KR Reviews

Marvelous Esoterica: On Preserving Fire: Selected Prose by Philip Lamantia

Seattle, WA: Wave Books, 2018. 216 pages. $25.00.

The crash of your heart
beating its way through a fever of fish
is heard in every crowd of that thirsty tomorrow
and your trip ends in the mask of my candle-lit hair.
     —from “There Are Many Pathways to the Garden”

In her 1966 essay Against Interpretation, Susan Sontag dismissed interpretation as “the revenge of the intellect upon the world.” She wrote that to “interpret is to impoverish, deplete the world—in order to set up a shadow world of ‘meanings.’”

Which seems an appropriate place to begin a review of Philip Lamantia’s Preserving Fire: Selected Prose, recently published by Wave Books. A firm believer in and adherent to Surrealism for much of his life—Lamantia first corresponded with André Breton when Lamantia was only fifteen—Lamantia believed that poetry should express “a longing for the unreal, the marvelous,” as he wrote Charles Henri Ford in 1943. Or, as he noted thirty years later in his short essay “Vital Conflagrations”:

For it is only in sight of the most extravagant utopias (well-seasoned by the repeated claw-marks of potential power splashing on a pinch of high voltage momentarily negating the daily horrors of attempted life) and only by absolute confidence in the surpassing fire love shall not fail to collectively materialize in the carbonization of the libertines of liberty, that I dream of the living emancipation, kindled from a preserving fire of which the surpassing conflagration is the permanent, generating agent.

Such concerns are not only opposed to interpretation: they resist it. And Preserving Fire is a book filled with writing like this; with few exceptions, Lamantia’s prose doesn’t serve as a sober (ahem, prosaic) companion to his frequently abstruse and dizzying poetry, as prose does for many poets. Instead, Lamantia’s scant prose output is best read as a companion to his poetry. It is of a piece.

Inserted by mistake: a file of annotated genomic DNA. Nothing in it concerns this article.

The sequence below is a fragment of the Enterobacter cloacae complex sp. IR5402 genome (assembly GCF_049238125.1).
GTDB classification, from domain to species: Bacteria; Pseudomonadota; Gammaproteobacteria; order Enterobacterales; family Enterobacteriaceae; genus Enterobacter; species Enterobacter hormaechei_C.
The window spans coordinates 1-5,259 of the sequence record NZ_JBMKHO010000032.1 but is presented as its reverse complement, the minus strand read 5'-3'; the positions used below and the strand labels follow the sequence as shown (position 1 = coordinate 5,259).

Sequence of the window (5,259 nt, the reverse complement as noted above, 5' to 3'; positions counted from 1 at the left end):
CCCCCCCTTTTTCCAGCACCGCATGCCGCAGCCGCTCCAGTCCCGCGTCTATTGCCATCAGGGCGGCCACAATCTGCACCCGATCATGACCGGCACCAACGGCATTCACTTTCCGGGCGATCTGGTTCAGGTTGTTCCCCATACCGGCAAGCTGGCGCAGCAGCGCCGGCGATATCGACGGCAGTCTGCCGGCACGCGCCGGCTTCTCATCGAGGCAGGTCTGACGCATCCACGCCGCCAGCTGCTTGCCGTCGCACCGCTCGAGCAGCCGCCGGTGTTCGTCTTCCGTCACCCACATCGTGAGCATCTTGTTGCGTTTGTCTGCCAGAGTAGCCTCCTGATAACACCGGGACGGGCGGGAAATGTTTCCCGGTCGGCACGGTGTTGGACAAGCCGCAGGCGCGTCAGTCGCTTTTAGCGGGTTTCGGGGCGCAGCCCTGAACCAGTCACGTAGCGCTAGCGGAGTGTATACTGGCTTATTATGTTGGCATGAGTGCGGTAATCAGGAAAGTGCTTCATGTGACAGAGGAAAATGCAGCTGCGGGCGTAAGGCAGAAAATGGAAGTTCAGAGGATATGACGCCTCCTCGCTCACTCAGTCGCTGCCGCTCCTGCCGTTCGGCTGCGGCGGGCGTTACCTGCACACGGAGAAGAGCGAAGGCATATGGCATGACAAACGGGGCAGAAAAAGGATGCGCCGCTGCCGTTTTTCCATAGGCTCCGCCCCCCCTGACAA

Born in San Francisco in 1927, Philip Lamantia was a major if somewhat unsung American poet, and an overview of his life reads like a guide to twentieth century avant-garde. Lamantia lived among the Surrealist elite before he was sixteen; Breton praised him as “a voice that rises once in a hundred years”; he took part in, but did not read his own work at, the famous Six Gallery reading in 1955, when Allen Ginsberg debuted “Howl”; Lamantia may have single-handedly introduced peyote to San Francisco, and he published a collection titled Narcotica, the cover of which showed him shooting heroin; and despite periods of silence (brought on by his lifelong struggle with manic depression), he published continuously for more than fifty years. Last but not least, in Desolation Angels, Kerouac described him as having “perfect features, like Tyrone Power, yet more subtle and esoteric, and that accent he talks in I do not know where he picked it up. . . .”

Comprising correspondence, introductions, and manifestos, Preserving Fire is the first published collection of Philip Lamantia’s prose. The book is, per its introduction, “a thumbnail intellectual biography of one of the major American poets of the twentieth century.” If nothing else, the book is a valuable archive.

Of the forty pieces collected in Preserving Fire, nine are being published for the first time; the book rescues the rest from obscurity or university archives. Examples of pieces being published for the first time are the intense 1961 essay “Vision and Instigation of Mescaline in 1961” (“all at once! USA TURNED ON TO MESCALINE! God Who is Poetry Poetry / Who is God”) and the somewhat more staid “The Beat Generation,” also written in 1961. The latter is a sort of manifesto, written in recognizably Beat language, and shows the disdain Lamantia exhibits across Preserving Fire for American culture at large. To wit: